BAND OF THE WEEK: postcards from new zealand
A mysterious shape-shifting entity with over twenty albums to their name already. Hang tight.
It almost got deleted. You have to understand, if I leave my email inbox alone for a couple of hours, I return to 562 unread messages. So a weird email just saying “postcards from new zealand”, all in lower caps like that, will only elicit a “why didn’t this fucking travel website ad thing go directly to spam in the first place?”. But then I noticed the email preview also said “New Promo Materials Available”, and it was coming from a good PR, so a little alarm went off. This is how you discover things sometimes, like when the equally strange and mysterious (though not so anonymous these days) pando slithered into my inbox in all their similarly lower-capped glory with their fantastic debut ‘negligible senescence’, still one of my favourite albums of this century. So anyway, yeah, turned out postcards from new zealand was a band, described as an “illusive and anonymous project”, maybe from New Zealand, maybe not.
In that initial email, I discovered they are going to release an “epic trilogy” of albums this year. The trilogy is called ‘betwixt and between’ (a title taken “from the 1967 essay by Victor Turner in which he explores the concept of liminality, based on the work of Arnold van Gennep and his 1909 book Rites de Passage”) and it starts with the violence of ‘burn, witch, burn’, the album that was kindly offered as a promo with this press release. Says there it “explores humanity’s hatred, how it grows out of fear for the unknown that leads to acts of destruction even against one’s own kind,” and also that it focuses “on discrimination towards women but also of women and men turning against each other in through the spread of hatred.” All of it sounded great and like there was some serious thought behind things here, so I slapped the album on, figuratively slapping of course as we are talking .mp3 files, and as the initial trio of bizarrely titled songs (‘who’s wearing pants’, ‘on a silver plate’ and ‘all the same’) soon exploded - no intros, no bullshit - into a noisy, sludgy, pleasingly well-produced (I was somehow expecting a bedroomy, super raw thing) oblique black/death metal-ish affair, far from obvious in terms of structures and variation, the kind that will give super-orthodox “trve” black metal people more hilarious hissy fits, I stopped doing whatever it was that was keeping them in background noise status and decided to investigate further.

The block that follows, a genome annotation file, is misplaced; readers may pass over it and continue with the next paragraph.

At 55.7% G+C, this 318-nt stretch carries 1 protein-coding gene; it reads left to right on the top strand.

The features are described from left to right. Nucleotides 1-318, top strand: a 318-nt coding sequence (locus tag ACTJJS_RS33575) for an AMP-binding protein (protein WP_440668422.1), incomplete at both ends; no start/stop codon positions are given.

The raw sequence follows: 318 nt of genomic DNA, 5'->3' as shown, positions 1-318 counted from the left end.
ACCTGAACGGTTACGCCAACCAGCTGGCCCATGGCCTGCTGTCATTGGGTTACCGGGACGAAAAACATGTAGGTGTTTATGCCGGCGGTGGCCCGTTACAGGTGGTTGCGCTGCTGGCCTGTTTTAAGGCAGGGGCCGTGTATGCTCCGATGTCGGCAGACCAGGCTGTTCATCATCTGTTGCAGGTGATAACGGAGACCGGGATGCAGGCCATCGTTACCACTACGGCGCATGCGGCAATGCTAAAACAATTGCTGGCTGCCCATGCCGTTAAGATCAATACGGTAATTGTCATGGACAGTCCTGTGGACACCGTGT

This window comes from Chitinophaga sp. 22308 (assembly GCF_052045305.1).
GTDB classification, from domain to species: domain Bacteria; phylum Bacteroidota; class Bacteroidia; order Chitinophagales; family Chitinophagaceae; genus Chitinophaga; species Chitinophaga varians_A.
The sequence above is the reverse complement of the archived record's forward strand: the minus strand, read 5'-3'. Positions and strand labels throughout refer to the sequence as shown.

I was thinking all this time that this was a bold way to announce yourself as a band, so you can imagine my surprise when I fired up their bandcamp and discovered these people have been around since 2008 and have since then released, wait for it, over TWENTY albums, including a live release and an EP. None of them are throwaway stuff either - there are thematic series among these, like the ‘we watch them devour’ albums which are “an ongoing series of instrumental albums that paint post-apocalyptic scenes of urban devastation,” the ‘the viral trilogy’ released during Covid times, or the newer ‘sketches of pain’ series, apparently covers made just with synthesizers, drums and vocals. Around all this, a steady string of albums, all of which shockingly different from each other - from the raw Neurosian ‘pfnz iv: spare graves’, to the weird heavy psych of ‘atlas moth’ (apparently their first record without screams or growls, which considering the quality of the clean vocals employed, is surprising in itself), the Gnaw Their Tongues-ish electronic nightmare of ‘pfnz vi: empty room’ or the amazing ‘blood at the root’ which features drone/noise/black metal-infused reworkings of old blues songs, including some that people like Diamanda Galás have made all their own like ‘See That My Grave Is Kept Clean‘ or ‘The Thrill Is Gone‘ (sorry guys, these ones have their own capitalization already established), just to mention a few of the ones I’ve explored better and have become my favourites, discovering this band feels like one of those fever dreams where you’re at a festival and you don’t know anyone who’s playing and everything is awesome.
(they seem to have a great sense of humour and they post fake covers of their albums like this one on their Instagram, how cool is that?)
As for the current trilogy, well, yes, ‘burn, witch, burn’ could even be a good place to start off your exploration of pfnz’s many, many, MANY style ramifications, slightly more conventional than most of their discography and a great, hard-hitting bout of sludgy black metal that will have a tremendous impact all on its own, even if you forget the deep rabbit hole that this band turns into as soon as you get even a little into their stuff. It was officially released on April 15th and you can find it on their bandcamp as the latest release, but since then, another promo has already landed on my inbox, fully prioritised as soon as I saw what it was (one learns), with ‘nin-an-ak’, the second installment of that announced ‘betwixt and between’ trilogy, and whaddya know, it’s a completely different beast from ‘burn, witch, burn’. Scheduled to be released on July 8th, it’s a five part instrumental suite about the Sumerian goddess Inana: a cinematic, often bombastic, orchestral affair, almost like a soundtrack to a particularly evocative horror movie.
So, though there’s still a lot of their past catalogue to get to know better, currently I’m both in awe of this new chapter, and super looking forward to what the closing of the trilogy will bring. Whatever it is, I’m sure it will be equally surprising and remarkably well done. Not many bands with over twenty albums in their discography can still say that about their current stuff, right? postcards from new zealand, man. Who would have guessed it?